I think it’s generally well understood that process improvement should first start by understanding the current state before designing the future state.  It’s also somewhat understood that’s it’s important to understand current state for effective problem solving.  It is less understood that innovation often actually starts with understanding the current state.

The following is the 1st of a 3 part series examing the importance of understanding the current state for process design, problem solving and innovation.  The focus this week is on process design.  Next week we will focus on problem solving, and finally the week after that we’ll focus on innovation.  In each instance, real life examples are provided to illustrate practical application

It’s relatively easy to understand why it’s important to understand the current state before designing the future state.  Taking a clean sheet of paper to design the future without understanding current state is inefficient, ineffective, and typically costly.  It simply just doesn’t make any sense, particularly common sense.  Some more obvious reasons include:

  • You can’t assess if the future state is an improvement (resources, cycle time, quality, etc.) if you don’t first understand the performance characteristics of the current state.
  • How would you know that you didn’t replicate what wasn’t working well?
  • How do you know that you captured the good process practices?  We don’t do everything poorly
  • Where the waste and what are the major problems?
  • How do know the impact of the changes that were made?
  • How do you stimulate possibilities without recognizing the gaps?

However, there are a few reasons that are not so clearly recognized:

  • It’s unreasonable, or at least difficult, to expect that you will focus on common goals without first having a common understanding of the current state.  Have you ever tried to get high agreement on the “plan forward’ when everybody is starting in a different place.  We have to all start in the same place if there is going to be any chance of getting to the same place.
  • Understanding the current state can take you beyond the future state—it can stimulate the ideal state.  Likely one of the least applied practices when redesigning a process is a focus on ideal state.  We often simply look to improve the current state and develop a new future state.  I’m not suggesting that they you can achieve ideal, it doesn’t happen often.  However, what does happen when focusing on an ideal state is that you will make step gains and not just incremental gains.  I was worked with a factory that produced syringes.  The needle in the syringe was manufactured on one side of the plant and the injection molding operations far away on the other side of the plant produced the plastic components in the syringe.   These components are then married together in a piece of equipment that automatically assembles and packages syringe.  The future state was to move the injecting molding operation closer to the needle manufacturing.  After careful examination of the current state it was found that the issue with the waste in the process wasn’t generated by the distance between opearations, , the issue was the significant handling.  I won’t go through their efforts but they ultimately designed and implemented a solution where the plastic components are vacuumed immediately from the injection molding equipment and deposited directly in the assembly equipment on the other side of the plant.  Now the handling is totally eliminated—Ideal State.  I experinced one instance where a business process was totally eliminated without any negative impact to the company.  They would have struggled to improve a process that shouldn’t even exist.  I cannot stress enough how important it is to define ideal before designing future.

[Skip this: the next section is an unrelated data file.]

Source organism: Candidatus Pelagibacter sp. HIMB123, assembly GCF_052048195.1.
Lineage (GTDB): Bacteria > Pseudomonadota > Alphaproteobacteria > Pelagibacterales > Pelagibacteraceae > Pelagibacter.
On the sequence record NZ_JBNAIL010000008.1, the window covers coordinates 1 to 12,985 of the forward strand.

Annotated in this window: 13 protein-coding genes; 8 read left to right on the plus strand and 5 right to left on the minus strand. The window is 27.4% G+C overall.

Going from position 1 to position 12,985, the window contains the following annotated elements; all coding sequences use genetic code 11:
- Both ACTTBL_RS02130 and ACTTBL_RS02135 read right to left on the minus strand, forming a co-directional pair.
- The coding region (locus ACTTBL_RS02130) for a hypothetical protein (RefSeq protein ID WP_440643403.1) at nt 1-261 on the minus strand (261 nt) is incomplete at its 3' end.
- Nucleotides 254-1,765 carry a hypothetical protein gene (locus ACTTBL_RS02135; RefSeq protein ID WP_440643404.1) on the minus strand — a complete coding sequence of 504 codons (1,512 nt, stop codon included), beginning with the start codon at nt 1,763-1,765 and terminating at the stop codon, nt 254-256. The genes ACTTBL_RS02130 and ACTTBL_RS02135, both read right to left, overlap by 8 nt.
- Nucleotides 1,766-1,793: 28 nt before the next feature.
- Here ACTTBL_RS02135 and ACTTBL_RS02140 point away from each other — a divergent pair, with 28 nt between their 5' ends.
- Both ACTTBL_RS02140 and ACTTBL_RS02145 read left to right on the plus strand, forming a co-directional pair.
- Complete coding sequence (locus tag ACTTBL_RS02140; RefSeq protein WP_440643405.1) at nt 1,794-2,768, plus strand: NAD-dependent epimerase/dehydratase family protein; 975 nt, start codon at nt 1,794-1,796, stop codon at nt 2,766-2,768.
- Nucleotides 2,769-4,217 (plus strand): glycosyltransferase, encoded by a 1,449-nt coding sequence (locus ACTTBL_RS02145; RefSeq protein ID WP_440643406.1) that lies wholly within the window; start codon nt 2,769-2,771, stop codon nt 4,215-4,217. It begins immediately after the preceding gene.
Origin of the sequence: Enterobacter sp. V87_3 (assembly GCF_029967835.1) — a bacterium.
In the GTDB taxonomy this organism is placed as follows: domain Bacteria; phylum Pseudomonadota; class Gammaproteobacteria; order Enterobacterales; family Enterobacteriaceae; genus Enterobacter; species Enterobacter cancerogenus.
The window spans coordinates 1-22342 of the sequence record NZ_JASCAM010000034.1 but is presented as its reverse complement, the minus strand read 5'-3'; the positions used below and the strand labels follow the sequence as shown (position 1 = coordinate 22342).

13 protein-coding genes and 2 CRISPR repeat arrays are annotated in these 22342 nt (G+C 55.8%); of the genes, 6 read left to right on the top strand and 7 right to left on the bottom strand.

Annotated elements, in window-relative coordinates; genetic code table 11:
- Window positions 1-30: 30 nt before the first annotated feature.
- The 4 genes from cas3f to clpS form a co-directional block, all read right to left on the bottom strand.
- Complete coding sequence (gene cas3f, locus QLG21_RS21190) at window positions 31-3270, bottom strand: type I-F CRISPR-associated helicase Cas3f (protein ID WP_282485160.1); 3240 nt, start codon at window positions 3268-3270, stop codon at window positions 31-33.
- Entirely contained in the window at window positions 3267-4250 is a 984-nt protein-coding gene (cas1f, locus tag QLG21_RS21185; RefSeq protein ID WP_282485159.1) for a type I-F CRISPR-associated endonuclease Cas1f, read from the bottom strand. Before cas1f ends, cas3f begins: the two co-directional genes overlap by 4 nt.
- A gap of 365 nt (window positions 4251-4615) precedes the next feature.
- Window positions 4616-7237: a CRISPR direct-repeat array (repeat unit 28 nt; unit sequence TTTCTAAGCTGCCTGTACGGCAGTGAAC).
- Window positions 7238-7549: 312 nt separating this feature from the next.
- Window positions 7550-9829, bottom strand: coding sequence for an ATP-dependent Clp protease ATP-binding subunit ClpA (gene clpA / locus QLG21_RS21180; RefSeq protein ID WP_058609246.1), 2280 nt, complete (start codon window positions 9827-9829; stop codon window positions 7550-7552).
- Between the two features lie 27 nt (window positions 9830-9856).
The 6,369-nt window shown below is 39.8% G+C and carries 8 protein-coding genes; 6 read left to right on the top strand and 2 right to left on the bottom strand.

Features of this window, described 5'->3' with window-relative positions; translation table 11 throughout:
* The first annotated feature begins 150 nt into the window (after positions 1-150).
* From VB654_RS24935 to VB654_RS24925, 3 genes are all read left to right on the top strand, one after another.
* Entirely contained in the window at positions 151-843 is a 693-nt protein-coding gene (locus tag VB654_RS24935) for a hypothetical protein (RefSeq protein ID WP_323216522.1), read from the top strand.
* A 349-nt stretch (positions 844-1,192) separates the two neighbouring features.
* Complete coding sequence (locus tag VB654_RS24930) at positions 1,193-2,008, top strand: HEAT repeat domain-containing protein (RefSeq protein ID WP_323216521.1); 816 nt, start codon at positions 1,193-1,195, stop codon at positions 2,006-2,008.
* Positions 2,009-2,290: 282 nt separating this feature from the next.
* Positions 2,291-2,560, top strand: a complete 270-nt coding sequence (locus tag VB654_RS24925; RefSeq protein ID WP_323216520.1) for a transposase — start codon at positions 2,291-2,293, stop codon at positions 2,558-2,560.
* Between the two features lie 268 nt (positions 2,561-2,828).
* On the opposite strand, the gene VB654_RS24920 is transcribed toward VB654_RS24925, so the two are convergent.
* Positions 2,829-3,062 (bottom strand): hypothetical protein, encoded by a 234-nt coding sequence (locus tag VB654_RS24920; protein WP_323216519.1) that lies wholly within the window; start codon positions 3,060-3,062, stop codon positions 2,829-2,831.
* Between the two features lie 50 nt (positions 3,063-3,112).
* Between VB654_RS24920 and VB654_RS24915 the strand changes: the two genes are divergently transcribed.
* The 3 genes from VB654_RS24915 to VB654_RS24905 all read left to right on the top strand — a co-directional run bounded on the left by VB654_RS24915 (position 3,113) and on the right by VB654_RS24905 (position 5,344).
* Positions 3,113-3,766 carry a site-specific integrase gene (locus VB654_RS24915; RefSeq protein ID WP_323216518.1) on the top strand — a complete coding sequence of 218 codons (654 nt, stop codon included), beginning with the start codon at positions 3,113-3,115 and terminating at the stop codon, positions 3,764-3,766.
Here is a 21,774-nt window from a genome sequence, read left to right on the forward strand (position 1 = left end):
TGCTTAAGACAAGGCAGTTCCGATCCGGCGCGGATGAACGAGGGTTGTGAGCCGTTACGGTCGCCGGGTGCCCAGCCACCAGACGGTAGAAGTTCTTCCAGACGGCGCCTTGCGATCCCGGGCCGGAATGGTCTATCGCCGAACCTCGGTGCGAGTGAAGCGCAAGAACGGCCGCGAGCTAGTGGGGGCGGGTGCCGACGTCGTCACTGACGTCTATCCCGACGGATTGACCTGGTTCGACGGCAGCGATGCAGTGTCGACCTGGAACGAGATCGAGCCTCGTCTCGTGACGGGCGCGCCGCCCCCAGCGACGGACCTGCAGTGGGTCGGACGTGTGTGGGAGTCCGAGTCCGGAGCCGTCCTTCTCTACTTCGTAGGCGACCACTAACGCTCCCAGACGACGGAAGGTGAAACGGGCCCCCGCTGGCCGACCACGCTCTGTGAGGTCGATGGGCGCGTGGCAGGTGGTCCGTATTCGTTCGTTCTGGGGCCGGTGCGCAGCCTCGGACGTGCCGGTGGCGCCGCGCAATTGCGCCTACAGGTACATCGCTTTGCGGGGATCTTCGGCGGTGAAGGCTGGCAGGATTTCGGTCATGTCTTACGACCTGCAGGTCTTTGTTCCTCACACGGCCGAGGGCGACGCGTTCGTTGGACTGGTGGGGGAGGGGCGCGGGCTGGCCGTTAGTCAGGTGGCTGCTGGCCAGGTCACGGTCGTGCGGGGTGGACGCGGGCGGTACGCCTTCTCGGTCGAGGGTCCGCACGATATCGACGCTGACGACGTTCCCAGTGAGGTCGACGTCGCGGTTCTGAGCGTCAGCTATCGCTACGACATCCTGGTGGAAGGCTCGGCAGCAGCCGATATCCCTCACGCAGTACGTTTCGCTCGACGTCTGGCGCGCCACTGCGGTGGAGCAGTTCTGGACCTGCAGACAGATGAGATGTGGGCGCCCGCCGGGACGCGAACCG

Next week I’ll focus on the importance of current state for problem solving.  STAY TUNED